Chris.
Chris,
Ray was a boyhood friend who I lost touch with after I was married, but met up with again when I started work for WBC about fifteen years later. He was a great guy and is still sadly missed.
Do you remember his band that used to play in the Temple Bar in Dale St? Ray was bass guitar.
Regards,
Pat

Pat Kennedy
23rd July 2009, 19:50
Bill,
You probably remember the Art School that was at the centre of Wallasey Central Park, a large and beautiful building. Well this council of ours, allowed it to fall into disrepair, pleading lack of funds, until finally after years of neglect and vandalism, it was burned to the ground. A shameful waste of a very good community resource.
Pat

Bill Davies
23rd July 2009, 20:26
Pat,

I remember it well, as the attached (near by) rose garden was a favourite spot for the nuns to take us young ones when was in the Convent.

Brgds

Bill

nick olass
23rd July 2009, 22:59
Mike,
I worked in Clovers for a few weeks in the early sixties as a stager. The boss was Billy Eaton. I returned in the seventies, when the yard had been taken over by Cammell Laird, as a crane driver.
I was the designated driver for the 50 ton crane at No 1 dock, immediately adjacent to Woodside Ferry.
The yard closed in 1978, and in the early eighties, all the docks were filled in. On the site of No 1 dock, the Child Support Agency office was built. The rest of the area became flats and houses
I had taken a few photos while up the crane over the years, and these are posted in my gallery on this site.
Some are listed below, feel free to send them to David.
Regards,
Pat

http://www.shipsnostalgia.com/gallery/showphoto.php/photo/153709/ppuser/12939
http://www.shipsnostalgia.com/gallery/showphoto.php/photo/153597/ppuser/12939
http://www.shipsnostalgia.com/gallery/showphoto.php/photo/153594/ppuser/12939
http://www.shipsnostalgia.com/gallery/showphoto.php/photo/125341/ppuser/12939
http://www.shipsnostalgia.com/gallery/showphoto.php/photo/125305/ppuser/12939

Pat

Your photos are brilliant.
A firm I worked for used to send plates to Rollo's to be rolled into cylinders for pressure vessels.
Pat , I am chuffed to learn that you worked on a crane at great height, this means that you would make a great look-out in the crow's nest, SEE GRACIE FIELDS NOW.

Regards Nick(Thumb)

Graeme Summerville
18th August 2009, 22:06
Hi

I'm interested in anything people can tell me about my Father's working life in Grayson Rollo and Glover Docks (that's what I knew it as!). Danny Summerville worked there from just before the war until it was taken over by Cammell Laird. He was finally made redundant in 1971. I would love to make contact with anyone who might have known him.

I spent many happy hours in and around the docks, especially when Dad was working evenings. If anybody remember's Danny's son, well that was me!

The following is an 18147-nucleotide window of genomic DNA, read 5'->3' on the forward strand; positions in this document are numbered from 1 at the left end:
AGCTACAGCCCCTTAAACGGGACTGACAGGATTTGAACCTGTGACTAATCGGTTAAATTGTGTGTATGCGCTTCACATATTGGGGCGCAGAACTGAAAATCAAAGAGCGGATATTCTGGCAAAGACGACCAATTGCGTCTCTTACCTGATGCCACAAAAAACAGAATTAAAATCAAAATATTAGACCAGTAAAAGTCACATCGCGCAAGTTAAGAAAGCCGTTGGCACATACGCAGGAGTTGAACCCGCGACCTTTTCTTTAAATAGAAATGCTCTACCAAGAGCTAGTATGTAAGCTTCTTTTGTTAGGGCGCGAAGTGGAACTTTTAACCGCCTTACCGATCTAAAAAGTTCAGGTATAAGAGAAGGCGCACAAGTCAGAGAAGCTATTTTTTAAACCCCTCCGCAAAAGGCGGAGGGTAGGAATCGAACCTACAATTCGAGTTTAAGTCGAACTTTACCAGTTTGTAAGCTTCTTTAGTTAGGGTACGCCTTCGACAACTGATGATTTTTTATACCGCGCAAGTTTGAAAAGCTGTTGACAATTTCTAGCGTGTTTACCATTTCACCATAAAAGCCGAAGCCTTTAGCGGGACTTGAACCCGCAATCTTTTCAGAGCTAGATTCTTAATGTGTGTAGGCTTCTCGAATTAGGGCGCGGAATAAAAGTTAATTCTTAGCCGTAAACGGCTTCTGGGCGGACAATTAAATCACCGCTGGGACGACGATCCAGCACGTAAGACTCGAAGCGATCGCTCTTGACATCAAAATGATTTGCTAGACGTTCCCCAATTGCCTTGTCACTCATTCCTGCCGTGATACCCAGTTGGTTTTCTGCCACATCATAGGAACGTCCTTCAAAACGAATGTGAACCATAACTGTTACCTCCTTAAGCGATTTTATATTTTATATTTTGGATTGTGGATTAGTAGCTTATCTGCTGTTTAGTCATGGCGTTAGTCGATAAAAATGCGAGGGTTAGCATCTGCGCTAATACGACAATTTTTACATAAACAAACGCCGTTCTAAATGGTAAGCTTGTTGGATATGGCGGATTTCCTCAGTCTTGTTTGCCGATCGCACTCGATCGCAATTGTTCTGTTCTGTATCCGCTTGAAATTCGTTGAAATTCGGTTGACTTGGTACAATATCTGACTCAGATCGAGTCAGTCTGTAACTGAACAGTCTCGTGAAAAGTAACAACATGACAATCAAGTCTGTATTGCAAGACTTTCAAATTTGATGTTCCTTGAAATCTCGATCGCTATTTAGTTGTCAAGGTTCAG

Many thanks
Graeme Summerville

Mike Kemble
19th August 2009, 09:22
Bill,
You probably remember the Art School that was at the centre of Wallasey Central Park, a large and beautiful building. Well this council of ours, allowed it to fall into disrepair, pleading lack of funds, until finally after years of neglect and vandalism, it was burned to the ground. A shameful waste of a very good community resource.
Pat

One of the reasons I left Birkenhead in 1981. The place was visibly deteriorating daily with a left wing council in charge, in those days comprised of Mil Ten commies.

Mike Kemble
16th September 2009, 21:15
http://img.photobucket.com/albums/v660/elbmek/bhead1.jpg

This show G,R & C at the base of the image, date not known

neil,nma
29th March 2010, 11:09
If you go to this link there is a very good aerial photograph taken around 1988 of the site of Grayson Rollo and Clover docks. Only No 1 dock remains, and the infilling has been started at the head of the dock. The picture gives a good view of Birkenhead as it was twenty years ago. The Child Support Agency has been built on the site.
Regards,
Pat

http://www.shipsnostalgia.com/gallery/showphoto.php?photo=186346&nocache=1.

This brings things back! I worked, in 1959, on the enlarging of the no. 1 dock. I was working for the consulting engineers, Sir Alexander Gibb and Partners. The most notable occurance happened when the Mamoth floating crane was brought in to remove the old dock gate. It failed to reach the gate because the crane had been modified shortly after the war and nobody had thought to record that twelve feet had been taken off its reach. Red faces all round!(MAD)

DavidArtShed
17th December 2010, 16:47
Around the time that William McCubbin was working at GR&C, my grandfather, Hugh Roberts was also there. I believe he was a plumber. It may be optimistic to ask does anyone know anything about him? Where can I see records of employees in the early part of the 1900s?

David